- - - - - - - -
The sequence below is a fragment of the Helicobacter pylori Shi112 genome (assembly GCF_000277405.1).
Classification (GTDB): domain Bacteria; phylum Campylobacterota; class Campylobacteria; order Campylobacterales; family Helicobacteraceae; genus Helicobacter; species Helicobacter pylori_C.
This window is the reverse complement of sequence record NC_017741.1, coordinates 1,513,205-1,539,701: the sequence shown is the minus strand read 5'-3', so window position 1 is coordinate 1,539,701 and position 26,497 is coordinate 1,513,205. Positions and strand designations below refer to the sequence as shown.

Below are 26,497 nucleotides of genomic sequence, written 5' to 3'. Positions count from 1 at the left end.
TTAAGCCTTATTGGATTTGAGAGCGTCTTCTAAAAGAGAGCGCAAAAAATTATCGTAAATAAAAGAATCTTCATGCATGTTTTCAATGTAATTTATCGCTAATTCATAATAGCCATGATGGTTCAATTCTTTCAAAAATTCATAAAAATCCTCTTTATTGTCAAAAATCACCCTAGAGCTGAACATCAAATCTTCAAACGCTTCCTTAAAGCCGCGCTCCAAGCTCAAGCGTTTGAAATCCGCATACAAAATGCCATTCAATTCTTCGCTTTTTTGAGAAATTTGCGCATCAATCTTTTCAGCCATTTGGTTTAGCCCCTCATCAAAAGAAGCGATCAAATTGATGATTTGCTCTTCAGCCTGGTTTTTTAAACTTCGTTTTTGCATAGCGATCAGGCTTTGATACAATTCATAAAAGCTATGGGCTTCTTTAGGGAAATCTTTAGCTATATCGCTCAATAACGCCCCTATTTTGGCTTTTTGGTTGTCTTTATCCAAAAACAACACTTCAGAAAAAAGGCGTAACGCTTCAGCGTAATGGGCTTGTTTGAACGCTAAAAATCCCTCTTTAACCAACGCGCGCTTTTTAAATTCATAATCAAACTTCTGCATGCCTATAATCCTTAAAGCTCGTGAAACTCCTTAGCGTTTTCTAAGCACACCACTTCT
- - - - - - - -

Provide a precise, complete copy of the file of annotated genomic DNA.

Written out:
The sequence below is a fragment of the Helicobacter pylori Shi112 genome (assembly GCF_000277405.1).
Classification (GTDB): domain Bacteria; phylum Campylobacterota; class Campylobacteria; order Campylobacterales; family Helicobacteraceae; genus Helicobacter; species Helicobacter pylori_C.
This window is the reverse complement of sequence record NC_017741.1, coordinates 1,513,205-1,539,701: the sequence shown is the minus strand read 5'-3', so window position 1 is coordinate 1,539,701 and position 26,497 is coordinate 1,513,205. Positions and strand designations below refer to the sequence as shown.

Below are 26,497 nucleotides of genomic sequence, written 5' to 3'. Positions count from 1 at the left end.
TTAAGCCTTATTGGATTTGAGAGCGTCTTCTAAAAGAGAGCGCAAAAAATTATCGTAAATAAAAGAATCTTCATGCATGTTTTCAATGTAATTTATCGCTAATTCATAATAGCCATGATGGTTCAATTCTTTCAAAAATTCATAAAAATCCTCTTTATTGTCAAAAATCACCCTAGAGCTGAACATCAAATCTTCAAACGCTTCCTTAAAGCCGCGCTCCAAGCTCAAGCGTTTGAAATCCGCATACAAAATGCCATTCAATTCTTCGCTTTTTTGAGAAATTTGCGCATCAATCTTTTCAGCCATTTGGTTTAGCCCCTCATCAAAAGAAGCGATCAAATTGATGATTTGCTCTTCAGCCTGGTTTTTTAAACTTCGTTTTTGCATAGCGATCAGGCTTTGATACAATTCATAAAAGCTATGGGCTTCTTTAGGGAAATCTTTAGCTATATCGCTCAATAACGCCCCTATTTTGGCTTTTTGGTTGTCTTTATCCAAAAACAACACTTCAGAAAAAAGGCGTAACGCTTCAGCGTAATGGGCTTGTTTGAACGCTAAAAATCCCTCTTTAACCAACGCGCGCTTTTTAAATTCATAATCAAACTTCTGCATGCCTATAATCCTTAAAGCTCGTGAAACTCCTTAGCGTTTTCTAAGCACACCACTTCT